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Aggieville: USU Sports
Steve Luhm and Lya Wodraska
Steve Luhm and Lya Wodraska cover Utah State athletics for The Salt Lake Tribune. Lya Wodraska is on twitter at @LyaWodraska, Steve Luhm is on twitter at @sluhm

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(Leah Hogsten | The Salt Lake Tribune) Utah State Aggies wide receiver Travis Reynolds (8) pulls down the catch ahead of Brigham Young Cougars defensive back Robertson Daniel (4).Brigham Young University Cougars defeated Utah State University Aggies 31-14, Friday, October 4, 2013 in Logan.
Utah State football regrouping, moving past injuries

Logan • Over the weekend, Matt Wells told Joe Hill he felt sorry for him.

Sure, Utah State's coach felt terrible that Hill had torn his ACL, having season-ending surgery that Friday. But that isn't what Wells meant. Chuckie Keeton had just been knocked out for the season, and Hill couldn't have picked a more determined recovery partner.

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"I told Joe the other day that I feel sorry for him beacuse the wrong guy just got hurt next to him," Wells said. "He's going to drill Joe. That kid won't give up and they'll come back stronger."

Added Wells: "I'm sure there's going to be a silver lining in it somewhere. There's not today."

With Keeton out, the Aggies are using the week to refocus and rediscover their determination, much like Keeton himself. Keeton, Hill, Kyle Whimpey and Bryce Walker now have their own jobs to do: get healthy.

As much as Utah State is pulling for their recoveries, the season doesn't stop now. With three offensive starters down, the Aggies are pulling their confidence together for a run at Boise State.

That message was clear Monday, with Wells pointing out that Keeton wasn't the only one responsible for his rise as one of the top-tier quarterbacks in the country. For instance, Wells said, linemen Tyler Larsen and Eric Schultz have played "every snap" Keeton played. Other players, such as Jamie Markosian, D.J. Tialavea and Travis Reynolds have been around with him as well.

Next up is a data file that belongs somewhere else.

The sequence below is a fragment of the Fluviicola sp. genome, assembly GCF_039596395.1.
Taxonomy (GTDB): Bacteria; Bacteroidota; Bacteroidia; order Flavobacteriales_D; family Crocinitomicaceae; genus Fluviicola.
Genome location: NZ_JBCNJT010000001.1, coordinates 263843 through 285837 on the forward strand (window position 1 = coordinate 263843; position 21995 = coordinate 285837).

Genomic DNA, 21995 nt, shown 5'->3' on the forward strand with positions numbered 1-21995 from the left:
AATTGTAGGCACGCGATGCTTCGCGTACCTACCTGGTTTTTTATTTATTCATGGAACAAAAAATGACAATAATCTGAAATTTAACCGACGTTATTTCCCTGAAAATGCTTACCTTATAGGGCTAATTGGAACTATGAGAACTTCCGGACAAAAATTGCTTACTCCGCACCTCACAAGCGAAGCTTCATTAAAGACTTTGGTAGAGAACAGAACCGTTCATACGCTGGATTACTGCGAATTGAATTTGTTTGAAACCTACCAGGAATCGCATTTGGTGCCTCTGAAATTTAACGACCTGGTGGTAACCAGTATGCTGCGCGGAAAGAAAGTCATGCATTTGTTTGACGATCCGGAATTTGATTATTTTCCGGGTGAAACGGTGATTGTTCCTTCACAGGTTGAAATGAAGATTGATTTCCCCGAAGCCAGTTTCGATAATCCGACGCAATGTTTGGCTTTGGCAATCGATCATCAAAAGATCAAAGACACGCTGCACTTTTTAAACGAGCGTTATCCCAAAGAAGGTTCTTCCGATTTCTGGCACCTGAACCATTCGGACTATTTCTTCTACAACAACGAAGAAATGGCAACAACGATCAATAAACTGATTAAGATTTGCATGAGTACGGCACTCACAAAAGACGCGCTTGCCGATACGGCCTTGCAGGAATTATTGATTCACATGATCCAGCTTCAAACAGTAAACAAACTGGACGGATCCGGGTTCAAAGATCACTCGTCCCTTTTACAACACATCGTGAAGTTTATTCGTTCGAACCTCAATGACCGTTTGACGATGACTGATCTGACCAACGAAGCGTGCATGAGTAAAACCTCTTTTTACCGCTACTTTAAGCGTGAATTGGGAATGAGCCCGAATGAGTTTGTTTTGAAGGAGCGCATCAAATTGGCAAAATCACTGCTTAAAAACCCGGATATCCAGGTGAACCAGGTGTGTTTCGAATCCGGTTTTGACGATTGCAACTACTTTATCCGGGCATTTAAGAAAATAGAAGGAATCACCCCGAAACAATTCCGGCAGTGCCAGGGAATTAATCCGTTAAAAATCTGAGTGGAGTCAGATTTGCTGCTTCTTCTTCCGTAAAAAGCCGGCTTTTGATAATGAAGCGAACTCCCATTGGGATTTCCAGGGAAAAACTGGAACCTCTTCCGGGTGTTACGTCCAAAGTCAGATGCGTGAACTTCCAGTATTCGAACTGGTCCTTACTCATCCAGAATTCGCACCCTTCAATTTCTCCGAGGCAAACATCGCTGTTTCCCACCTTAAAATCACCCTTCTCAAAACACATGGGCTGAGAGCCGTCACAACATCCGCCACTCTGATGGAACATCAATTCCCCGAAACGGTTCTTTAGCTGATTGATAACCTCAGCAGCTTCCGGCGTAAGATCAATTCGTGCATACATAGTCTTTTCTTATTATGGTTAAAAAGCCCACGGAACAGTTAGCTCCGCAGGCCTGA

"Chuckie is Chuckie because guys around him have played well," Wells said. "I also think Chuckie has elevated their game. They have played well around him. Those kids are a bunch of individuals that collectively have played well as an offense because individually they've played well. Chuckie has played very well too. But to say he's the only leader, no way. There are other guys who lead."

In-house, the Aggies mantra appears to be that they are more than the sum of their parts. The veteran-heavy Aggies still have their defensive starters intact, the offensive line has performed well, and they're still playing Boise State at home. All that counts for something — even without Chuckie Keeton, they said.

Of course, while playing BYU, they didn't seem to have that confidence.

It was an admittedly emotional weekend: Utah State welcomed the comeback of Gary Andersen, were energized and pumped up for BYU, then had to deal with the loss of a star teammate and leader, and got crunched on the scoreboard.

"When Chuckie went down, I think everybody on the team and in the stands could feel how we felt, but we didn’t do a very good job of picking ourselves back up emotionally," Tialavea said. "We lost a lot of energy and it’s something that we all can learn from. You never know, every play could be your last play, next game we could lose somebody else, but we’ve got to learn from this Chuckie situation that we’ve got to bring some energy to win the games."

On Saturday, Utah State will be prepared to take care of business on the field, they said. Their goal of winning the Mountain West will be harder, but still attainable.

The Aggies need to focus on winning. Chuckie will take care of Chuckie.

"I hate it for Chuckie — I hate it bad for him," Wells said. "It's very unfortunate. He'll bounce back and grind. Him and Joe Hill will battle every day. They'll help each other."

— Kyle Goon

kgoon@sltrib.com
Twitter: @kylegoon

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